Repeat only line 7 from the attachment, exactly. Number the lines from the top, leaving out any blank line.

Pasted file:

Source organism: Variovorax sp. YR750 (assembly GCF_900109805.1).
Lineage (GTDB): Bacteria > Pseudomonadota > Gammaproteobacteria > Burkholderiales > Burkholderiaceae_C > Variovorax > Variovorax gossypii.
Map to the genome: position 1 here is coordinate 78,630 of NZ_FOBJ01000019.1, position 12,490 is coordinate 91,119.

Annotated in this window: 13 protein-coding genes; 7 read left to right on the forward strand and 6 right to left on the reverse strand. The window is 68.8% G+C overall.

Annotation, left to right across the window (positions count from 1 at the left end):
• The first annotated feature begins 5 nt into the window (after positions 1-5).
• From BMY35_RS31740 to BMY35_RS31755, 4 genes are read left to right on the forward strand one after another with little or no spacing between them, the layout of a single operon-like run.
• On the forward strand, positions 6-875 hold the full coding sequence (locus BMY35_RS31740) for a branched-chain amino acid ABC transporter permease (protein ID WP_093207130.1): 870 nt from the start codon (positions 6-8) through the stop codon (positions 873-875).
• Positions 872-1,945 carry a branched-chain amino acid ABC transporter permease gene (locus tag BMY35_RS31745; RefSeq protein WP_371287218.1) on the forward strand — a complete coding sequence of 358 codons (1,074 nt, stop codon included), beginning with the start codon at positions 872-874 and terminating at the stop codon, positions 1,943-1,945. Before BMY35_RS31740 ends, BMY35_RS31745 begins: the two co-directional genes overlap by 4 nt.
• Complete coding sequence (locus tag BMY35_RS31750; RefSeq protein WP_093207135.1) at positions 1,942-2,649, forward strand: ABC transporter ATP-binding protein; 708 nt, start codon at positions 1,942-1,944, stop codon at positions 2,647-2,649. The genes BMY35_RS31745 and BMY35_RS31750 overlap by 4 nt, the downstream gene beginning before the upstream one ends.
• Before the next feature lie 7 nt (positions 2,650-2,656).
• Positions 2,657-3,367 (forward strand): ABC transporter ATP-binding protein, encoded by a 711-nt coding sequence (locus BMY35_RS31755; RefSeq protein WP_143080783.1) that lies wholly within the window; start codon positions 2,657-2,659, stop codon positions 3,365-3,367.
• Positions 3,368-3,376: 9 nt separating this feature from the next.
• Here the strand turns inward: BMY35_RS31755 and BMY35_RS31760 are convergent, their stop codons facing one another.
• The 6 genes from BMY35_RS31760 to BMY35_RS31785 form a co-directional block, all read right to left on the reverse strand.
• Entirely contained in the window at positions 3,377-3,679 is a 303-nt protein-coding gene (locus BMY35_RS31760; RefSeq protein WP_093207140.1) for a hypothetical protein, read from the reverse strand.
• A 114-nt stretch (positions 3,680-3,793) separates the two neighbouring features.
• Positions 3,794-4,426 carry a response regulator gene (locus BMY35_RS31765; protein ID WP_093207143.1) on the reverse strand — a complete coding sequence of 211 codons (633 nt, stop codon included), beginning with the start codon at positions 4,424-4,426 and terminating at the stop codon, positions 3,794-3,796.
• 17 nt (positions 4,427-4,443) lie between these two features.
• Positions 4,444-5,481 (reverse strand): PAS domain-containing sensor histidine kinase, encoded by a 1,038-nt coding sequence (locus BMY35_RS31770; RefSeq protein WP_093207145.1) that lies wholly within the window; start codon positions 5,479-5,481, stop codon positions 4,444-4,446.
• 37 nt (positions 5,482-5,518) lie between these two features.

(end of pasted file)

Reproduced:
• From BMY35_RS31740 to BMY35_RS31755, 4 genes are read left to right on the forward strand one after another with little or no spacing between them, the layout of a single operon-like run.